The endangered piping plovers who nested at Montrose Beach the last three years have gone. Monty died suddenly last week, and Rose has not returned to Chicago. (Maybe Monty died of a broken heart?)
But a report from Duluth, Minn., has cheered the Chicago birding community:
A week after one of Chicago’s two beloved Great Lakes piping plovers died suddenly at Montrose Beach comes a bright spot: One of their chicks is alive and well and hanging out in Minnesota.
Imani, a chick born to Monty and Rose last year, was spotted this week in Duluth, Minn. The (most likely) male appears to be making it his summer nesting home after wintering in the South.
Imani was one of two chicks born last year to Monty and Rose, the piping plovers who captured Chicago’s heart after choosing Montrose Beach as their summer nesting grounds in 2019. It was the first time the rare species of piping plover nested in Chicago in five decades.
We haven't come close to preventing the extinction of this subspecies of piping plover, but at least the efforts of volunteers and birdwatchers in Chicago has given them one more generation.
The male of the Montrose Beach endangered piping plover couple, who has spent the last three weeks waiting for his true love to return, died yesterday:
“It is with great sadness that we confirm the passing of Monty, one of the Montrose Beach piping plovers,” said Irene Tostado, of the Chicago Park District.
Tamima Itani, of the Chicago Piping Plovers group, shared more details, saying Monty died Friday afternoon.
“He was observed gasping for air before dropping and passing away,” said Itani.
Great Lakes piping plovers numbered only 26 known individuals as recently as 1990, but conservation—like the protection given Monty and Rose since they arrived in Chicago three years ago—has brought the number up to about 140.
Sad news indeed.
Today we celebrate the big rock that gives us days in the first place. One out of 364 is pretty good, I guess. And there are some good stories on my open browser tabs:
Finally, the Defense Department will open a Defense Innovation Unit just down the street from my current office in June. I knew about these plans a couple of years ago when I worked on an unclassified project for the US Military Enrollment Processing Command and was looking forward to it. I'm glad it's finally gotten to Chicago.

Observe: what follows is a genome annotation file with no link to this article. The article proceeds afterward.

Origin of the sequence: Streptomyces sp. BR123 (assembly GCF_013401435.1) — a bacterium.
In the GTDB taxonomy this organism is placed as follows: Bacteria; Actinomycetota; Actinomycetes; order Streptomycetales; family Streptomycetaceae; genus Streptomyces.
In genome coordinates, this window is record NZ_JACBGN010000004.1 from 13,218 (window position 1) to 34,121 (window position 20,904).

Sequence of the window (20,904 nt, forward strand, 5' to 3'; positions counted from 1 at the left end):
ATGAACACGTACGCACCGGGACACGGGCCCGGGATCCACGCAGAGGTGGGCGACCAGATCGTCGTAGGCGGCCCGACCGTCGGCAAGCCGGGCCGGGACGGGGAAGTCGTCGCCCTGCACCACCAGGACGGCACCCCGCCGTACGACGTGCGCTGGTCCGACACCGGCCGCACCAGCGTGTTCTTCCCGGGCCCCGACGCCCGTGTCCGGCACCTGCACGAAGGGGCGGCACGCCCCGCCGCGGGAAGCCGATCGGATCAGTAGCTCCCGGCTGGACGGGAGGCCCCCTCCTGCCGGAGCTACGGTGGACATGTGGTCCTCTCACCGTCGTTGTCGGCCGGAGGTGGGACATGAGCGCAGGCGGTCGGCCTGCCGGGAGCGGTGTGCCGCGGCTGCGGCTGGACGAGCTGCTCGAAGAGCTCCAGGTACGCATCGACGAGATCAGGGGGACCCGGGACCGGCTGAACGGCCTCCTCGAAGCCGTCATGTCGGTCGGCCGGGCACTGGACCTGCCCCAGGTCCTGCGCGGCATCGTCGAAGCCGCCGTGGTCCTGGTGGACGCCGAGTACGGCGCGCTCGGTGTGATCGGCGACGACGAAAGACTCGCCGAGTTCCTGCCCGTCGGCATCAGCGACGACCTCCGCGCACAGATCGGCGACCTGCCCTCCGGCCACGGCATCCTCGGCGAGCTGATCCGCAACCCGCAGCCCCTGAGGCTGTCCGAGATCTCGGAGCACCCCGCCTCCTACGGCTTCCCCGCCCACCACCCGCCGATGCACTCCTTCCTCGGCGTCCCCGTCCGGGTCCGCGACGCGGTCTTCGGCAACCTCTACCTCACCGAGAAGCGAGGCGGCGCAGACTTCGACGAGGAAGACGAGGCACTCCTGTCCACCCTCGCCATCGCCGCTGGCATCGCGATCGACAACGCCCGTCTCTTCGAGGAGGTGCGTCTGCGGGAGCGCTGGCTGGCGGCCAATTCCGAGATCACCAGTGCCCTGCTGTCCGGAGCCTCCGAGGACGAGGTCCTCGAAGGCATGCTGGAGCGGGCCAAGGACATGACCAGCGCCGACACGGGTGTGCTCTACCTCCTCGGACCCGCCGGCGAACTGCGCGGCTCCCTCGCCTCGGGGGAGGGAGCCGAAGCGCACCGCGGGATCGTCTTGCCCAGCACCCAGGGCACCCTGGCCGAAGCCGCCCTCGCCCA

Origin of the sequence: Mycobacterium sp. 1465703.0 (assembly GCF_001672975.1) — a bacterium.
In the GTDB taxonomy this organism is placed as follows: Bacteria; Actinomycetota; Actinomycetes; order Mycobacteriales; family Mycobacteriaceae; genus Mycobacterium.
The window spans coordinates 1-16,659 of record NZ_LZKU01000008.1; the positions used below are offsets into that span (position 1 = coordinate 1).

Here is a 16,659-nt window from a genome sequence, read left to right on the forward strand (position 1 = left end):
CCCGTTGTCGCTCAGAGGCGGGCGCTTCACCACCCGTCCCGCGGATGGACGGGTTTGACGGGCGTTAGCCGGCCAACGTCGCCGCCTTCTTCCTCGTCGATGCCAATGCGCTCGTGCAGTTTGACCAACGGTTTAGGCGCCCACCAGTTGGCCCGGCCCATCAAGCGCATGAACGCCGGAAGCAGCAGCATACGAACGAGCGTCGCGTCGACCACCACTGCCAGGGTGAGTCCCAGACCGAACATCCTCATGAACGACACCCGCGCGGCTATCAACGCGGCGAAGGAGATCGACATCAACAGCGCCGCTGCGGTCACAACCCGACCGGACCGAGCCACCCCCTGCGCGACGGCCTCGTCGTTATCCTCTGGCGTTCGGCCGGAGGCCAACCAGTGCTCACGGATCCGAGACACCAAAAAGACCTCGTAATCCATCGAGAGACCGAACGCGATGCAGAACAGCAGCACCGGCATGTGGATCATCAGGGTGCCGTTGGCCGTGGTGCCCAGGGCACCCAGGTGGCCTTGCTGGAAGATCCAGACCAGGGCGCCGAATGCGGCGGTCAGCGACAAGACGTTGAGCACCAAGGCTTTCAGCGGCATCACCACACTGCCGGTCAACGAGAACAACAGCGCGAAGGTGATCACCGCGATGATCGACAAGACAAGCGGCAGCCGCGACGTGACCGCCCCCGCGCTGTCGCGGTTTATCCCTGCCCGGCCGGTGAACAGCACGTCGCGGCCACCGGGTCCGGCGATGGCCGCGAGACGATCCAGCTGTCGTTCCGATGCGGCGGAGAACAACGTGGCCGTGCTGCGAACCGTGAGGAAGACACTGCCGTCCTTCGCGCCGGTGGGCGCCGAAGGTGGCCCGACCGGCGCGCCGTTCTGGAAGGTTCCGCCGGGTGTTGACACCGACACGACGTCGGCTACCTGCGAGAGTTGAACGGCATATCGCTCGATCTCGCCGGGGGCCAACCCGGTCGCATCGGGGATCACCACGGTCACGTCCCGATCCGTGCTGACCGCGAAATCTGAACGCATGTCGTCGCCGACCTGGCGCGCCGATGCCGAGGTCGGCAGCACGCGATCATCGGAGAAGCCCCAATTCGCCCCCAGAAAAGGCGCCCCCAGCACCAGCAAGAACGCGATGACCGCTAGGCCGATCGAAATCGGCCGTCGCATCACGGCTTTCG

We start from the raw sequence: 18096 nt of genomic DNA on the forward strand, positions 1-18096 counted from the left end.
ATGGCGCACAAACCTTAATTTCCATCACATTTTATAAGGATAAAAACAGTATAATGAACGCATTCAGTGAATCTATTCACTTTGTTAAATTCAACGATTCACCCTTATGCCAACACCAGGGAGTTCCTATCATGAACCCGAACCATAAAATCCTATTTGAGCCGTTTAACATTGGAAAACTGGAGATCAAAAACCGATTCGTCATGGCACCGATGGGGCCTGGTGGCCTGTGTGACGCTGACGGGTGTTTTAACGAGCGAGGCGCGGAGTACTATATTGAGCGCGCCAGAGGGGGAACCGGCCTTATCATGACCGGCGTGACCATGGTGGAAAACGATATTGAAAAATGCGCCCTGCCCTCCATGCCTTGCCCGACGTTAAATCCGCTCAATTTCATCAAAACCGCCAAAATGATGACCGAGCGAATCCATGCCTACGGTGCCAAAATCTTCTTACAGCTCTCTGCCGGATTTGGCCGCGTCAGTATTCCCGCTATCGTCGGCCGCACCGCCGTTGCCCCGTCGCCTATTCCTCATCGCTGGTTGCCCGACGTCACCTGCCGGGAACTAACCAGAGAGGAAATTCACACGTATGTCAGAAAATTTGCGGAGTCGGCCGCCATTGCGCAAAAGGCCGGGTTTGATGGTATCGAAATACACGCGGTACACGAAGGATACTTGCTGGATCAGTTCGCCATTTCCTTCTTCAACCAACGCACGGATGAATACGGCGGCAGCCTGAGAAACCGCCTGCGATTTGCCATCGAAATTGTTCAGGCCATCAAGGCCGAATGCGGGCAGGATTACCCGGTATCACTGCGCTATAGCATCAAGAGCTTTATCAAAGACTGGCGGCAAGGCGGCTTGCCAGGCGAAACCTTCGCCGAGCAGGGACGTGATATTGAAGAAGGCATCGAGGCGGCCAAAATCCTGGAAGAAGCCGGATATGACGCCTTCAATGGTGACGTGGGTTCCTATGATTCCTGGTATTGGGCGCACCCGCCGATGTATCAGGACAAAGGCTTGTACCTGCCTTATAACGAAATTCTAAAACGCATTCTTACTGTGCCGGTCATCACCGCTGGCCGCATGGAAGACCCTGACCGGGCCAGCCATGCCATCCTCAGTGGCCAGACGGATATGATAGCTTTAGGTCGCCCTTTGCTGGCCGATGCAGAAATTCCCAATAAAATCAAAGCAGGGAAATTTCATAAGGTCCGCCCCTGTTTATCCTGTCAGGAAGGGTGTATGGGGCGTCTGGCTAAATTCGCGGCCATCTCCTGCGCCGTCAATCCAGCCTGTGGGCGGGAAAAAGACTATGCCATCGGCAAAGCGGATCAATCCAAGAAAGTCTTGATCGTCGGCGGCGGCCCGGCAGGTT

Leading off today's afternoon roundup, The Oatmeal (Matthew Inman) announced today that Netflix has a series in production based on his game Exploding Kittens. The premise: God and Satan come to Earth—in the bodies of cats. And freakin' Tom Ellis is one of the voices, because he's already played one of those parts.
Meanwhile, in reality:
- A consumers group filed suit against Green Thumb Industries and three other Illinois-based cannabis companies under the Clayton Act, alleging collusion that has driven retail pot prices above $8,800 per kilo. For comparison, the group alleges that retail prices in California are just $660 per kilo. (Disclosure: The Daily Parker is a GTI shareholder.)
- Illinois Governor JB Pritzker (D), one of the indirect defendants in the pot suit, signed a $46 billion budget for the state that includes $1.8 billion in temporary tax relief. Apparently, I'll get a $50 check from the State that I can apply to the $600 increase in property taxes Cook County imposed this year, which is nice, but I think the state could have aimed a bit lower on the income cap for that rebate and given more help to other people.
- Shortly after US District Court Judge Kathryn Kimball Mizelle (a 35-year-old who never tried a case and who graduated summa cum mediocrae laude from the legal powerhouse University of Florida just 8 years ago and earned a rare "not qualified" rating from the ABA upon her appointment in 2020 by the STBXPOTUS) ruled against the CDC in a case brought by an anti-masker, the DOT dropped mask mandates for public transport and air travel in the US. In related news, the Judge also said it's OK to piss in other people's swimming pools and up to the other swimmers not to drink the water.
- While the Chicago Piping Plovers organization waits for Monty and Rose to return to Montrose Beach, another one of the endangered birds has landed at Rainbow Beach on the South Side. He appears more inclined to rent than buy, but local ornithologists report the bird has a new profile on the Plōvr dating site.
- NBC breaks down the three biggest factors driving inflation right now, and yes, one of them is president of Russia. None, however, is president of the US.
- Along those lines, (sane) Republican writer Sarah Longwell, who publishes The Bulwark, found that 68% of Republicans believe the Big Lie that the XPOTUS won the 2020 election, but "the belief that the election was stolen is not a fully formed thought. It’s more of an attitude, or a tribal pose." Makes me proud to be an American!
And finally, via Bruce Schneier, two interesting bits. First, a new paper explains how a bad actor can introduce a backdoor into a machine learning training session to force specific outcomes (explained in plain English by Cory Doctorow). Second, an attacker used a "flash loan" to take over the Beanstalk crypto currency voting system and stole $182 million from it. Because Crypto Is The Future™.